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I understand Taylor series in general, but I've always been a bit uncertain about the $\mathcal{O}$-term, when I see it used in Taylor series. For example in one of my study materials I have the following:

From Taylor's theorem, for small $\varepsilon$

$$f(x^*+\varepsilon X) = f(x^*)+\varepsilon Xf'(x^*)+\mathcal{O}(\varepsilon^2)$$

Could someone give me a bit intuition, where this $\mathcal{O}$-term is coming from, because I always get a bit scared when I see it used with Taylor series. I would like to finally get this 100% x)

Thank you for your help!

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Well, if $f$ is analytic then $f$ has a Taylor series at $x^\ast$ of the form

$$f(x^\ast + \varepsilon X) = f(x^\ast) + f'(x^\ast) \varepsilon X + \frac{1}{2} f''(x^\ast) (\varepsilon X)^2 + \frac{1}{6} f'''(x^\ast) (\varepsilon X)^3 + \cdots$$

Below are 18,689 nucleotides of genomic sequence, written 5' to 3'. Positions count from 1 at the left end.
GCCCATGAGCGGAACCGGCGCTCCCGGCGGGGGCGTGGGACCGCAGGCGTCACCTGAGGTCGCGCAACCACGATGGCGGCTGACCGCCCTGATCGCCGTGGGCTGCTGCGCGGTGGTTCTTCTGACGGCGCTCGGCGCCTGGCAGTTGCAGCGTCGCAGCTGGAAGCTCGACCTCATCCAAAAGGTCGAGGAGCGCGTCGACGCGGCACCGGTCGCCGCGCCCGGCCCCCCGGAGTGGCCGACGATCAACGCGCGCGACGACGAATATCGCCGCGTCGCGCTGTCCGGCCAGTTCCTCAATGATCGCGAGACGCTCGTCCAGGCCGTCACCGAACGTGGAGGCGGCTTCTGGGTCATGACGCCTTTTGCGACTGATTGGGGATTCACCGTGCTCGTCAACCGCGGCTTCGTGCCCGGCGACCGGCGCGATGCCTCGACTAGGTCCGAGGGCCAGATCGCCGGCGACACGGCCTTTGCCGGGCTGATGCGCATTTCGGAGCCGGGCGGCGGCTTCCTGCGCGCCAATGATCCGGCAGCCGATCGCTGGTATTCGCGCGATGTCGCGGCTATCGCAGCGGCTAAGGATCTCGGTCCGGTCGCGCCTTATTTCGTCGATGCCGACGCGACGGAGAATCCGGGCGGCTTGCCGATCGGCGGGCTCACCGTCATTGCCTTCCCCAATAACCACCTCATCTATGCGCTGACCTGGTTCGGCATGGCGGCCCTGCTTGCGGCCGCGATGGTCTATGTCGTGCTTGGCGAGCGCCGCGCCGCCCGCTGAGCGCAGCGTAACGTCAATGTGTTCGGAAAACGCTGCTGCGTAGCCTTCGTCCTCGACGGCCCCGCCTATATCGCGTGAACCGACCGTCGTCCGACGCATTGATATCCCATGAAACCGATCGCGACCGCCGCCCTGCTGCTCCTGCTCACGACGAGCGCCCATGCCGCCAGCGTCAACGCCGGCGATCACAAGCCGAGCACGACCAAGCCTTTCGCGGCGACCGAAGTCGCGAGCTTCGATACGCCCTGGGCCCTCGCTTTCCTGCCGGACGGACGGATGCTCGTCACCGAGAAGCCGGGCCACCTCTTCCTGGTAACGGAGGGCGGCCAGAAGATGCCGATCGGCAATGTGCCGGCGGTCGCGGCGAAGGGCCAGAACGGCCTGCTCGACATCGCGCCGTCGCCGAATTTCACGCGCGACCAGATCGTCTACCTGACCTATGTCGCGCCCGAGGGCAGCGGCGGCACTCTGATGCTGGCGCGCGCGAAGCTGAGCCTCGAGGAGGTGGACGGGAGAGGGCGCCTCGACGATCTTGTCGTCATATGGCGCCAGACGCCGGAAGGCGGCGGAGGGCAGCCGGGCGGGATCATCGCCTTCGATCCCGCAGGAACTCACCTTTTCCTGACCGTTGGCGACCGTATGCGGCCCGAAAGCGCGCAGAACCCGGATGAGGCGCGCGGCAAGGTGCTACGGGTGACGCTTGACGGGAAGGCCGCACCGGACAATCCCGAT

So let's write $g(\varepsilon)$ for all the terms after the first two:

$$f(x^\ast + \varepsilon X) = f(x^\ast) + f'(x^\ast) \varepsilon X + g(\varepsilon)$$

Now for $\varepsilon$ near zero, $\varepsilon$ is much larger than $\varepsilon^2, \varepsilon^3$, etc. So the terms in $g(x)$ often don't matter if we're taking the limit of something related to $f$ as $\varepsilon \to 0$. We want a systematic, formal way of dealing with the fact that the terms belonging to $g$ don't matter.

The way we do this is by noticing that

$$\lim_{\varepsilon \to 0} \frac{g(x)}{\varepsilon^2} = C$$

for some nonzero constant $C$. Any function $g(x)$ with this property is said to be $O(\varepsilon^2)$.

So when we do this we're forgetting exactly what function $f$ is, but remembering enough that we can calculate certain limits involving $f$.

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  • $\begingroup$ Excellent! Thank you very much =) $\endgroup$ – jjepsuomi Feb 2 '15 at 7:58

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